The Savory Institute launched its Land to Market initiative to help farmers (as well as consumers, retail brands and environmental organizations) promote regenerative farming practices throughout the supply chain. By assessing the soil, ecosystem and biodiversity at the farm level, they’re able to connect agricultural practices to consumer end-products. Clothing, shoes and other items made from fiber or hide can be traced back to measurable, sustainable farming practices.

Pablo Borrelli is the program director for the Savory Institute’s Environmental Outcome Verification (EOV) Program. The program isn’t about sustainable farming – that simply keeps the land in its current state. Instead, it’s about improving and enhancing the environment via ag practices with measurable outcomes, also known as regenerative farming.

Both short- and long-term assessments are key to the program. Each year, participating farms are assessed for increases in indicators which point to enhanced soil health and ecosystem diversity. These indicators include the abundance of living organisms, plants and tree canopies; covered soil; plant litter decomposition; diversity of species; and the degree of water or soil erosion.

While the goal is to improve upon the farm’s baseline each year via the implementation of regenerative ag practices, the long-term assessment (conducted every five years) demonstrates ongoing improvements and positive benefits which are best viewed over time and not readily influenced by quick changes in management practices.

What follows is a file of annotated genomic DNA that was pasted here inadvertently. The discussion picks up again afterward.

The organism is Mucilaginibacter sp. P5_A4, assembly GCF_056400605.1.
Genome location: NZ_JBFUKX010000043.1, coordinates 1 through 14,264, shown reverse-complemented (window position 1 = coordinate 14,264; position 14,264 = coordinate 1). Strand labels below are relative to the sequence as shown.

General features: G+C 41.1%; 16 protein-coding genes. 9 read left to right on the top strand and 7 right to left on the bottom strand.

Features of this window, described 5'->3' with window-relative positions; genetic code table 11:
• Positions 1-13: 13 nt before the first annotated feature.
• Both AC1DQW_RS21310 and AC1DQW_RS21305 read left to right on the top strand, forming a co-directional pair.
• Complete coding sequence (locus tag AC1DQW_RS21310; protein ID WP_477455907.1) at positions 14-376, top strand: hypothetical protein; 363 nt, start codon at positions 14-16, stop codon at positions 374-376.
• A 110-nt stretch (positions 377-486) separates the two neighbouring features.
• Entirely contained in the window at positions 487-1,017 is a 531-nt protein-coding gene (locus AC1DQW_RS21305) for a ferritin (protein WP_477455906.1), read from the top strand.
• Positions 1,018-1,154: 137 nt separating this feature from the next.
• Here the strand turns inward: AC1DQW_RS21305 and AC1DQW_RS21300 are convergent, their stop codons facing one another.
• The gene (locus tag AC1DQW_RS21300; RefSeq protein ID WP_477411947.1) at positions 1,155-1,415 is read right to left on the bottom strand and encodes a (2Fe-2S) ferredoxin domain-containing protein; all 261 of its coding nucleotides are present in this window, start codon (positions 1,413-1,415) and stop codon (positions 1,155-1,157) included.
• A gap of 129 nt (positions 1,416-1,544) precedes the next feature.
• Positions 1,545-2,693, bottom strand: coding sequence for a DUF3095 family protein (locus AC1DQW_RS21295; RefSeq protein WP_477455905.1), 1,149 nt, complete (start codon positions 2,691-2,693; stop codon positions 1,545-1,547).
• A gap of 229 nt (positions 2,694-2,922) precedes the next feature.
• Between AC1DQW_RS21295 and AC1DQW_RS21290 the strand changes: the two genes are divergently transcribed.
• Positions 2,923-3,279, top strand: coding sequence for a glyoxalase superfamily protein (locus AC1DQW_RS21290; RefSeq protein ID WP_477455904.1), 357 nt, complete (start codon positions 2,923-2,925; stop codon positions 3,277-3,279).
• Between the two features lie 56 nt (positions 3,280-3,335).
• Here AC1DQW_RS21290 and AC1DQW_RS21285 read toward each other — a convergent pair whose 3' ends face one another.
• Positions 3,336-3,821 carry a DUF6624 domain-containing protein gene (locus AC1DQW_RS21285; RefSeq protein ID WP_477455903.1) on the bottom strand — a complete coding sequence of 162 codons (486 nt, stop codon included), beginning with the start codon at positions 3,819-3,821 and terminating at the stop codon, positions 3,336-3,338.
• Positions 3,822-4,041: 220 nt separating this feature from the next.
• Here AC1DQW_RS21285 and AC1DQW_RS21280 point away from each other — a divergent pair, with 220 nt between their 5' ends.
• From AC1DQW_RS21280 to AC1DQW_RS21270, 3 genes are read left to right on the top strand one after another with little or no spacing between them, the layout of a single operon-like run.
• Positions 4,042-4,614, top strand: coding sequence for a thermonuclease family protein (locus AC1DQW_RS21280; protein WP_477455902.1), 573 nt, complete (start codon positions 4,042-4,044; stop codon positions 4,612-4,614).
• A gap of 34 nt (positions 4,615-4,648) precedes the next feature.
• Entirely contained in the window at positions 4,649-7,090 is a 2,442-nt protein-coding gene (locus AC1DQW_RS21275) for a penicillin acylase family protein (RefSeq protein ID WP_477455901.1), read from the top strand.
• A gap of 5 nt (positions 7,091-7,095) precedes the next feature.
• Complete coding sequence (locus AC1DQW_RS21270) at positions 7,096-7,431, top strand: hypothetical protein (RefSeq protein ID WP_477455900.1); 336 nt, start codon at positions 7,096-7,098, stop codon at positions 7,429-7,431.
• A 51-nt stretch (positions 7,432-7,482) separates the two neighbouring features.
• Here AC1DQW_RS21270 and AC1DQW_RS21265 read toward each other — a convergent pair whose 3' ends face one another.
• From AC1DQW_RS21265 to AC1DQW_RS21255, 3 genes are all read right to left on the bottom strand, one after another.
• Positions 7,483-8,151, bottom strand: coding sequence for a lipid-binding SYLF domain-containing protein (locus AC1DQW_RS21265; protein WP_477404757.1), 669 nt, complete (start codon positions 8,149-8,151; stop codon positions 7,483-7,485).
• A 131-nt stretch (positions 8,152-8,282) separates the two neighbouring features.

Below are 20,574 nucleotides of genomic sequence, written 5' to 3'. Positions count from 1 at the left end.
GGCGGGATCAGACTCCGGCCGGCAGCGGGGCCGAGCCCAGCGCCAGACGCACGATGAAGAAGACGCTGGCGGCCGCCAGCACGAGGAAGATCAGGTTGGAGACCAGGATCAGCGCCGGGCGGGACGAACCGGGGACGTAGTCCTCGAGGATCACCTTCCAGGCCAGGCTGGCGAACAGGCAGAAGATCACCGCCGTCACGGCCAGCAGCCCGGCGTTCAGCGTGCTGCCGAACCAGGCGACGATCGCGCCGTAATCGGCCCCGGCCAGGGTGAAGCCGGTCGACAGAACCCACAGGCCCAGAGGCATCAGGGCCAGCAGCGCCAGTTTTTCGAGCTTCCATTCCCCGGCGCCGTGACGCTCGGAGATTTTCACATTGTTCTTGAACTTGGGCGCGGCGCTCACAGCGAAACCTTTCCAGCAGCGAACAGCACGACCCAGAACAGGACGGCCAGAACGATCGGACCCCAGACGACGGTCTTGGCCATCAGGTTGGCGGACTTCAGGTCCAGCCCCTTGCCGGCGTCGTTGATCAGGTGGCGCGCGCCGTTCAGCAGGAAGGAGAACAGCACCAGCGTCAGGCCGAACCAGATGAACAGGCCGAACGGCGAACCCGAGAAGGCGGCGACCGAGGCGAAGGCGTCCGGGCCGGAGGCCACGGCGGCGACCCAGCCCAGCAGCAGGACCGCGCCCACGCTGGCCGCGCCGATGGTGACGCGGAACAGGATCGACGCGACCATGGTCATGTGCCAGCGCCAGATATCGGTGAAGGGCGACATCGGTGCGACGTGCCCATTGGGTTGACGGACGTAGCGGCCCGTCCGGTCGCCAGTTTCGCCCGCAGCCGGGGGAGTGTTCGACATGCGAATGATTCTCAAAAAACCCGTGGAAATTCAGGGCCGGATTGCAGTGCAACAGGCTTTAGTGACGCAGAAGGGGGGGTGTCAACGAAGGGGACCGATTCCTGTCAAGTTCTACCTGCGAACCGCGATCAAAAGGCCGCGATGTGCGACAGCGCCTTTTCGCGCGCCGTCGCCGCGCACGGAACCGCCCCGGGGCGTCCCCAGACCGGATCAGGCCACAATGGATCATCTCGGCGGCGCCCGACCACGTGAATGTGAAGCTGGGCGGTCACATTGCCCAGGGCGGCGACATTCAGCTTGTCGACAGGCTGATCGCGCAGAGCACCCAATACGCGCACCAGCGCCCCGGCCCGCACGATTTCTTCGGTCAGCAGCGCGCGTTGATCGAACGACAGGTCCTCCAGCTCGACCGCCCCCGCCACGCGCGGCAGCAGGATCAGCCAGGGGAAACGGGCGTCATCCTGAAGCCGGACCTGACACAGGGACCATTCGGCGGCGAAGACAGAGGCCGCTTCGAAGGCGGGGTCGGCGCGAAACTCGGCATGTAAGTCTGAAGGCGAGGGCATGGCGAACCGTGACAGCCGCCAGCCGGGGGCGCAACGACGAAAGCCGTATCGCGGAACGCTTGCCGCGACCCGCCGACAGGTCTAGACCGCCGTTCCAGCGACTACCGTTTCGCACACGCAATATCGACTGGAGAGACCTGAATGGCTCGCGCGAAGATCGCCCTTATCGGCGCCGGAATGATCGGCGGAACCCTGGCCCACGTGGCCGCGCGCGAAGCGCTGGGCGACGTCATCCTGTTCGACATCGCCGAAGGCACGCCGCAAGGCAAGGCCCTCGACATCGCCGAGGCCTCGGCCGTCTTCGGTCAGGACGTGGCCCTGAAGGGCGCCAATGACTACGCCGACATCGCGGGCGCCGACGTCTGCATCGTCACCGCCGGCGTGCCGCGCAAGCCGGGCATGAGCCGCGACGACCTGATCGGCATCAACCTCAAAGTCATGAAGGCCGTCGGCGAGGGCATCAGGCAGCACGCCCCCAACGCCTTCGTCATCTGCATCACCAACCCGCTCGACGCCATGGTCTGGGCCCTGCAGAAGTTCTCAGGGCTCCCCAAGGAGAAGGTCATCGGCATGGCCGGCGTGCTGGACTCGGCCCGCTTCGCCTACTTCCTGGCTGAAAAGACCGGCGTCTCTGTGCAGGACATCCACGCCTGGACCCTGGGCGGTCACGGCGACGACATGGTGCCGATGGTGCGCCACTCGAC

Lifecycle analysis, which includes carbon sequestration, has shown that regenerative practices on farms such as White Oak Pastures in Georgia, one of the Land to Market’s regenerative farmers, can be a net negative. Conventional beef, pork, chicken and even Impossible Burgers cannot claim to sequester more carbon than they release into the atmosphere, Borrelli said, and only regenerative ag practices are able to do so.

“Regenerative livestock production means that you are taking out carbon for each unit of product that you sell,” he said. “That’s the big difference, and that’s the big opportunity.”

While the Land to Market program has partners, including Applegate Natural and Organic Meats, EPIC Provisions and Zuke’s Natural Dog Treats (who are making the most of the meat as well as byproducts such as tallow), it has expanded to include companies using fiber or hides. Timberland launched a line of boots developed using leather from farmers in the EOV program in October.